Aida Zabidi

Don't be scared to walk alone - and to like it. 

It's been so long since I've been alone that I've started to forget what it was like by my own. I don't know if I have the strength anymore, or the courage to break free from the overwhelming anxiety that I'm starting to feel. 

May Allah give me strength.
Aida Zabidi

I used to live by the motto - never regret. Each choice I've made was one with full consciousness, and I told myself that I would be fully prepared to embrace the consequences that come with the weight of these actions.

Now I'm older though, and the luxury of time and age is something that seems to hang heavily over my shoulders - there are decisions I've looked back and wondered what went through my mind when I did make them.

I do wonder, why only now am I starting to feel these twinges of regret?

Is it age? Is it the maturity that comes with experience?  

They made me who I am today, for sure, but they were difficult and painful decisions that I wish my past self didn't have to make.

I probably have to reach deep inside myself and find the insecurities, to take the time to learn to love myself again. I don't know where along this road where I began to doubt, but as with many things, it is the small subtle changes that sometimes creep up and cause the change in perception. 

Some positive thoughts needed, stat!
Aida Zabidi

You can't rush something you want to last forever - but what if you lack the emotional maturity for delayed gratification? 

What if you want it right now?

And why is it so hard?
Aida Zabidi

Wouldn't it be easy if we knew which paths to take - the ones that would have the least resistance, and the ones that would cost us the least hurt?

At the moment I'm reaching crossroads in my life, and I honestly do wonder if it would be easier to be selfish and walk away, but I know in my heart of hearts that the right path isn't always the easiest one. 

Mind you, I don't even know if this is the right path at all, but it's one that I've chosen, and I will walk it through until I can no longer walk that path.
Aida Zabidi

We all have the right to dream. 
Some say don't quit your day job - well, I say don't quit your day dream.
Aida Zabidi
It's been almost a year since we travelled to Turkey, and I've been asking Syaril to finish the video we took of our trip - only because he was forever filming while we were there, and I've been dying to see the finished product.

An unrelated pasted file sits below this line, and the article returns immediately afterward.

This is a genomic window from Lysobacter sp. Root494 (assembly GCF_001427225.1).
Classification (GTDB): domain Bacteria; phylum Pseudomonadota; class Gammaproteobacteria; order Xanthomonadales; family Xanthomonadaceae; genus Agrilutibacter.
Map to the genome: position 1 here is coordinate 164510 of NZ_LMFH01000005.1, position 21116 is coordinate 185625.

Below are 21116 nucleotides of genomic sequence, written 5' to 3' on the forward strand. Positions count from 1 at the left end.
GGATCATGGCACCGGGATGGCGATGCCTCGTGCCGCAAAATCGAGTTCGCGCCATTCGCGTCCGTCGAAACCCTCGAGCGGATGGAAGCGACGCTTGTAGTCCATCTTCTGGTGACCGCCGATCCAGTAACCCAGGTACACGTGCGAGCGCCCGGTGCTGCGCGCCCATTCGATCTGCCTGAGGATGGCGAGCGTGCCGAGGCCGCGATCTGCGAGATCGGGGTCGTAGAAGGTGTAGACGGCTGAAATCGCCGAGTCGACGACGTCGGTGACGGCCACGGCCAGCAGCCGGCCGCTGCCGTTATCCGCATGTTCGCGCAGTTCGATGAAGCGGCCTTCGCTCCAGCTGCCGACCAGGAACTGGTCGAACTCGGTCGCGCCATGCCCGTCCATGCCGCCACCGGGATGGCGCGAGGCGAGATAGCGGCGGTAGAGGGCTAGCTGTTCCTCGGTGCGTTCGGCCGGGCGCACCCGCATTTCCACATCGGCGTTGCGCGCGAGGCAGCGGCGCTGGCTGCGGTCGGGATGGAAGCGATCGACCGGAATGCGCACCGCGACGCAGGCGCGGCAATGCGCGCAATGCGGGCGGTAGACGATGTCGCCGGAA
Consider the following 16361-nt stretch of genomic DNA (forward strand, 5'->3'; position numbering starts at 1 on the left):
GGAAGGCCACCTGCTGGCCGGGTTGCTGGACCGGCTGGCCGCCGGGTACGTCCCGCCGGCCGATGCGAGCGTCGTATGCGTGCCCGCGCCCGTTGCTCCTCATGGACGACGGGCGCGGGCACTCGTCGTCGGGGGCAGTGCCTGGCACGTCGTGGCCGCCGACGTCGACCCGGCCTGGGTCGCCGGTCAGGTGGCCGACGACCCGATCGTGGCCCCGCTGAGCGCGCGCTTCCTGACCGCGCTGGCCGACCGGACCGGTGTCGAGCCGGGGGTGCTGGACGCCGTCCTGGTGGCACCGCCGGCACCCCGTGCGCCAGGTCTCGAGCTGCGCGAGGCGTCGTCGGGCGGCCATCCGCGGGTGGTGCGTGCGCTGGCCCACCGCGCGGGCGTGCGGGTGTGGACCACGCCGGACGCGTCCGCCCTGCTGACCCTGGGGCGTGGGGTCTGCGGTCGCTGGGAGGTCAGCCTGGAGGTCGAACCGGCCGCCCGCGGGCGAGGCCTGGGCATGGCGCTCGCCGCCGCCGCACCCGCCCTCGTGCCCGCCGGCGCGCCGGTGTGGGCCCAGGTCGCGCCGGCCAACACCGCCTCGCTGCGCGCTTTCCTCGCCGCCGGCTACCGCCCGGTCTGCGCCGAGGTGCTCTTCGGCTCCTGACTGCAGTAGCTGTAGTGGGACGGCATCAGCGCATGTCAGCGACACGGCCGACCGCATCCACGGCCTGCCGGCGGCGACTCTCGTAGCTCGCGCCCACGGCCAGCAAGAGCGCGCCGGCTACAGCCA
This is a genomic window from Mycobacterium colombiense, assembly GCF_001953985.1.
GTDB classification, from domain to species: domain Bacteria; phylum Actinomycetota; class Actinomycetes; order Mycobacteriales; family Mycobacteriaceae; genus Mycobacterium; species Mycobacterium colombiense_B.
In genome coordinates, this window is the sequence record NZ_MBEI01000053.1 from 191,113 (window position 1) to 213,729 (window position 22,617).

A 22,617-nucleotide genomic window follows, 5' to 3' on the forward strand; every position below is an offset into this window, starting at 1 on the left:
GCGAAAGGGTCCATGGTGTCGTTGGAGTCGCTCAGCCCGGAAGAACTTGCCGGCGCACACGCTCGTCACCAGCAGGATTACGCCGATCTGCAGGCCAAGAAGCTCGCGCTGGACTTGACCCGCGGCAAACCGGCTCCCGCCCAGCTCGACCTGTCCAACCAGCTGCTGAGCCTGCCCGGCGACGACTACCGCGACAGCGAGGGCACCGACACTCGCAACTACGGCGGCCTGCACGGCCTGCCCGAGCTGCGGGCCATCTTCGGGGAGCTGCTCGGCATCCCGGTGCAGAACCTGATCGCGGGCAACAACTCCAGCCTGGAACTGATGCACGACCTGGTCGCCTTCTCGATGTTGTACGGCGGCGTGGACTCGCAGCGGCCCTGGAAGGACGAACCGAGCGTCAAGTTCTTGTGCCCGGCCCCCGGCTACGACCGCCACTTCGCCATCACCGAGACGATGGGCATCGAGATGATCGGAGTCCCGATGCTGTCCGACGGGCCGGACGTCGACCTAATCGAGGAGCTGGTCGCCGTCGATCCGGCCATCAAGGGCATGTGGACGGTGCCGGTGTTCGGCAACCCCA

I think he's also been putting it off because there was so much footage, because he ended up just filming random things as he had an idea in his head of how he wanted things to turn out, and as most holidays go, you just have to have an element of flexibility to give you room to move ahead.

Turkey was amazing, and I can't believe how much we did in two weeks; watching the video definitely makes me want to travel all over again with this man. 

In fact, I'm so inspired I'm actually going to find the energy to do a couple of write ups about the trip. I did manage to write a little bit about going on the hot air balloon here but I feel that this place just deserves a lot more mentions now! 

<3 br="">

 
Türkiye '16 from Syaril Ezzuddeen on Vimeo.
Aida Zabidi

 When I was younger,  I always wanted to be different.

I'm not entirely sure how I got it into my head that being different was better, infinitely more interesting than being another person in the crowd. 

It was a blessing that got me through my teenage years without too much angst about being bullied for how I looked, or being looked at for how I spoke - I was relatively comfortable in my skin and I found friends who appreciated that individuality as much I did.

"They laugh at me because I'm different; I laugh at them because they're all the same."

Now we're older, I find that one doesn't have to fight to stand out or to be too different, and that there are times where you should reach out and find the similarities within.

Now we're older and wiser, let's all find ways to laugh together instead.
Aida Zabidi
I was shocked at coming across an account of a girl who was assaulted at a local surau because she was seen as dressed inappropriately for prayer.